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The Downing House served as the home for fifty years to Lewis Downing Jr. who succeeded his father in running a highly successful stagecoach company. Downing Jr. oversaw the company's greatest expansion during the last half of the nineteenth century. He also served as delegate to the state's constitutional convention, on the board of a local park, and as president of a bank (to name a few of his endeavors). However, the emergence of the automobile and changing economic climates due to the Industrial Revolution lead to the decline of the family business. In 1919, Dr. R.O. Blood, who eventually became governor of the state, purchased the home.

The Lewis Downing Jr. House (1851) was the home for fifty years to Lewis Downing Jr., the president of the Abbot, Downing & Company, a nationally known manufacturer of coaches, and later by a physician who went on to become governor.

In 1813, Lewis Downing's father established the carriage production business that eventually became the Abbot-Downing company. By 1826, Downing Sr. and his business partner, J. Stephen Abbott, developed a stagecoach especially designed for U.S. conditions, which proved to a highly successful endeavor. The partnership dissolved in 1847, but both men continued to produce hand-crafted coaches on their own.

By the time Downing Jr. constructed his house in 1851, he had been working in his father's business for fourteen years (he started at the age of seventeen). And, another fourteen years after moving into the new home, in 1865, Lewis Downing Jr. took over the reins of the company, which had been renamed Lewis Downing & Sons by that point. (Lewis Downing Jr. worked alongside his brother, Alonzo.)

The Civil War had provided a boost to the business as there existed high demand for ambulances, gun carriages, baggage wagons, and similar vehicles. But Downing Jr. oversaw the most significant period of growth for the business after the war. Downing Jr. opened shops New York and Vermont, and he expanded sales internationally to such locations as South America, Africa, and Australia (and later opened an agency in Australia, too). 

Lewis Downing Jr. also served for twenty-three years as director (and later president) of the National State Capital Bank. Additionally, he worked as vice-president of the Loan and Trust Savings Bank, director of the Stark Mill in Manchester, and director of the Concord Street Railway -- its streetcars were fabricated at the Abbot, Downing & Company shops. Furthermore, he served as a delegate to the state's constitutional convention (1876), drew early maps and plans of Concord, helped author a two-volume History of Concord, actively participated in his local Unitarian Church, and sat on the board of directors for White Park, the city's first Victorian park.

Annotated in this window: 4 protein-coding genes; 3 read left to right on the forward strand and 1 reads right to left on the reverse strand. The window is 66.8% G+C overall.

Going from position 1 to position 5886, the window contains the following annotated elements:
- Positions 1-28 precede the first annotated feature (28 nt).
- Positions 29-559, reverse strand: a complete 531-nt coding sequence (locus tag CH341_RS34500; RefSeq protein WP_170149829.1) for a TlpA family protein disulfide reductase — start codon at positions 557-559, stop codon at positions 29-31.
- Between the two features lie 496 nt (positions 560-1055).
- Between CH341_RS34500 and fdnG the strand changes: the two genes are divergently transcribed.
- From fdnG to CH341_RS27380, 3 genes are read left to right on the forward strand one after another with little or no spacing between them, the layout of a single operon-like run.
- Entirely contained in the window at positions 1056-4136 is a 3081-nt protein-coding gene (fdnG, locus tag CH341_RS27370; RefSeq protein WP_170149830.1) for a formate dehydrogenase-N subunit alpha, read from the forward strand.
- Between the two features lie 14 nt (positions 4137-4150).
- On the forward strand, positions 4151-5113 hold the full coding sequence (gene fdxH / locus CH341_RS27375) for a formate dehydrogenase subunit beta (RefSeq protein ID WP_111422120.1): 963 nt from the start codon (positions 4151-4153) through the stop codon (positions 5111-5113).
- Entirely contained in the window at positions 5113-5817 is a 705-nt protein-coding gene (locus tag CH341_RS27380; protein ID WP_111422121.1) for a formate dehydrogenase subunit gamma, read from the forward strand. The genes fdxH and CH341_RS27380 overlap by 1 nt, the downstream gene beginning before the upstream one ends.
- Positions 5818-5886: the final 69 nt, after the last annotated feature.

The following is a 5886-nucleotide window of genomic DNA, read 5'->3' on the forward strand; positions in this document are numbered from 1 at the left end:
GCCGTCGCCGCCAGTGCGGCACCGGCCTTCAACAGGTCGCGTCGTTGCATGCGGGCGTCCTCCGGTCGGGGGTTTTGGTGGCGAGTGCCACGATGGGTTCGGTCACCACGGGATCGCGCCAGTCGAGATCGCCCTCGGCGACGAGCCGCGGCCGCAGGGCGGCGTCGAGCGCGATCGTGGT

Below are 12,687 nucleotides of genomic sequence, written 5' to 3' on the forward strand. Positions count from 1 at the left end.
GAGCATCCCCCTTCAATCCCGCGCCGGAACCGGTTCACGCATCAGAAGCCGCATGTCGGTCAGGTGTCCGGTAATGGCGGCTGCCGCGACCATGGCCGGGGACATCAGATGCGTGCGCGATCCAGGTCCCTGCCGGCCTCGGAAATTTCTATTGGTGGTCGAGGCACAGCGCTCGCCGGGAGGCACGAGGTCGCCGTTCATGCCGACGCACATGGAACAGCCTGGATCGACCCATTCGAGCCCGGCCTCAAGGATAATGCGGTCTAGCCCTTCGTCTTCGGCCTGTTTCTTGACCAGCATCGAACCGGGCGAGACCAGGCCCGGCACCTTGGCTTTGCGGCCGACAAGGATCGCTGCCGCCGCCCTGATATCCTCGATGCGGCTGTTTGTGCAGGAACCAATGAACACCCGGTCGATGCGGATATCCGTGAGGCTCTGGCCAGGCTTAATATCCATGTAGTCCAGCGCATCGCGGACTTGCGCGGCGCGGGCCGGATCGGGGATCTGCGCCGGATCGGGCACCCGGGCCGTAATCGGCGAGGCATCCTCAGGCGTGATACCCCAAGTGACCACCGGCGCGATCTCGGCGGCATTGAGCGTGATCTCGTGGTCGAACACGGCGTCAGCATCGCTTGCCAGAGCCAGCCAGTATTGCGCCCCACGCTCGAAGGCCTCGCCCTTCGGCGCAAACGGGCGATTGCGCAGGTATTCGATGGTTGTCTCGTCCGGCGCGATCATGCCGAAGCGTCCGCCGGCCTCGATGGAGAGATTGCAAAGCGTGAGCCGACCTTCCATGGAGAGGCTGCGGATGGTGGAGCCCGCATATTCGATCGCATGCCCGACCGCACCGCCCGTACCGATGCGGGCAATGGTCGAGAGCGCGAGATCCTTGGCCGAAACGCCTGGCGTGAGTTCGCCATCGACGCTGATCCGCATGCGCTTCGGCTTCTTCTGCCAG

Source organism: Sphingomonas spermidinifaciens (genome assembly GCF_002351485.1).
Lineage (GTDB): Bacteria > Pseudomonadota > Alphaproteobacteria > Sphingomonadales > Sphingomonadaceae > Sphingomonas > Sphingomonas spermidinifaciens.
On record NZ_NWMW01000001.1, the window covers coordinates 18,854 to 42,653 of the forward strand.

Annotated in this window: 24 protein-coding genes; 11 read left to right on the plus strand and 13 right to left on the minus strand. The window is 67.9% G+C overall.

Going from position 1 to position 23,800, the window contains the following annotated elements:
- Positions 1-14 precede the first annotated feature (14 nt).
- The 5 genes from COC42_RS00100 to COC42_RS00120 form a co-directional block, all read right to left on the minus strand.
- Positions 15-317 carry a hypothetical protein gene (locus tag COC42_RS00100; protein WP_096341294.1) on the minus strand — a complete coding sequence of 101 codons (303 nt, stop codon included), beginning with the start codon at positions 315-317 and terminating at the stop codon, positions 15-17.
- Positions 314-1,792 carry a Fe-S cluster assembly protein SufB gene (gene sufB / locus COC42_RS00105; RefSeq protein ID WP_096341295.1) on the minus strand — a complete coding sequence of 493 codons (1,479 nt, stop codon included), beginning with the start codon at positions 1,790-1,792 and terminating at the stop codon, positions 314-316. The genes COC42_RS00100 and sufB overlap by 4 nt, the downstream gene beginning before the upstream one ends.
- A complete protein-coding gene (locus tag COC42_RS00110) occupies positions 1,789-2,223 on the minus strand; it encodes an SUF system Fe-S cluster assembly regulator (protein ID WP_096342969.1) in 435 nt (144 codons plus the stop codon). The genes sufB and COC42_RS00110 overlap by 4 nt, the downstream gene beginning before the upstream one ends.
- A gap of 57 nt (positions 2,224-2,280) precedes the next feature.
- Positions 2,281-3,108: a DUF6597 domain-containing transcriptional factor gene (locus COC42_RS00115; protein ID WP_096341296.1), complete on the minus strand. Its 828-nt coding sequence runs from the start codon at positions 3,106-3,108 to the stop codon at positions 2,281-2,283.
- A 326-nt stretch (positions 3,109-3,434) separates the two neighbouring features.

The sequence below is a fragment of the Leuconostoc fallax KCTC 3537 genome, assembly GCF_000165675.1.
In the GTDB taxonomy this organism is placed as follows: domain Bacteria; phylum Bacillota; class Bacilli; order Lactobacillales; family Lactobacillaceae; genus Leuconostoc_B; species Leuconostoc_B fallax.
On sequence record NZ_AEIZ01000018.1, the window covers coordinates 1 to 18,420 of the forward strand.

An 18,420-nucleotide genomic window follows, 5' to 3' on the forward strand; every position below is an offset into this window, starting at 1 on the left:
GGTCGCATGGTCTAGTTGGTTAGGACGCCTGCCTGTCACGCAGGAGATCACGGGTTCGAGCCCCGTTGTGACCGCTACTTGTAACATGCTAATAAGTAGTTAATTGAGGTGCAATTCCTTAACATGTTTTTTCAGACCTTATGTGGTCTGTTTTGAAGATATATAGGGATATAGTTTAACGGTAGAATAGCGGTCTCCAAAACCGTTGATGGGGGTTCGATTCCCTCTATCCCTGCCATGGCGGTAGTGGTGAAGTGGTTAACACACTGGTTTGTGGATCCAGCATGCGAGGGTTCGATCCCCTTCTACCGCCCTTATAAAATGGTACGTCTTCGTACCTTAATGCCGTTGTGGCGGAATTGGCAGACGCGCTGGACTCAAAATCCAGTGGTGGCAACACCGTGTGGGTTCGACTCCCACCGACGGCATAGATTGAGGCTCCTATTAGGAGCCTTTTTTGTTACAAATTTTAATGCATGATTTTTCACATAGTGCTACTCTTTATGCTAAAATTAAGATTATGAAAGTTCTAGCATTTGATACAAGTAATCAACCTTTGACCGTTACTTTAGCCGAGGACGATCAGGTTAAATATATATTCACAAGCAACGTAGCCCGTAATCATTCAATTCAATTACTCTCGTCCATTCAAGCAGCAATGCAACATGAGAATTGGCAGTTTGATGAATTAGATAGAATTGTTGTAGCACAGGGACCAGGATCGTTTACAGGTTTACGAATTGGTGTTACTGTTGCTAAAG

However, the dawn of the industrial revolution, the emergence of the automobile industry, and the practice of mass production all took its toll on the Abbot, Downing & Company. Lewis Downing Jr. died in 1901 just as the business had all but collapsed.  

A group of local investors purchased the company in 1912 with hopes of reviving the company, which had served as a major asset to the community. The group renamed the business the AbbotDowning Truck and Body Company and added motorized trucks an fire engines to its line. However, the effort proved fleeting; the company finally ceased operations in 1919. 

Lewis Downing Jr. lived in the historic home until his 1901 passing, and the home remained in the family until 1919 when the house was sold to the eventual New Hampshire governor (1941-45) Dr. Robert Oscar Blood. A graduate of Dartmouth Medical College, Dr. Blood established his Concord practice in 1915 and remained in the city until he died in the 1970s; he served two terms as state governor (1941-45). 

Brown, Janice. "Downing & Abbot Company Founder and Carriage Builder of Concord New Hampshire: Lewis Downing (1792 - 1873)." New Hampshire's History Blog. April 20, 2016.

Hengen, Elizabeth. "Nomination Form: Downing, Lewis Jr., House." National Register of Historic Places. September 11, 1987.

"Lewis Downing Conquers the West With the Concord Coach." New England Historical Society. Accessed October 15th 2019.

"R. O. Blood, 87, Dies in New Hampshire." New York Times (New York) August 4th 1975.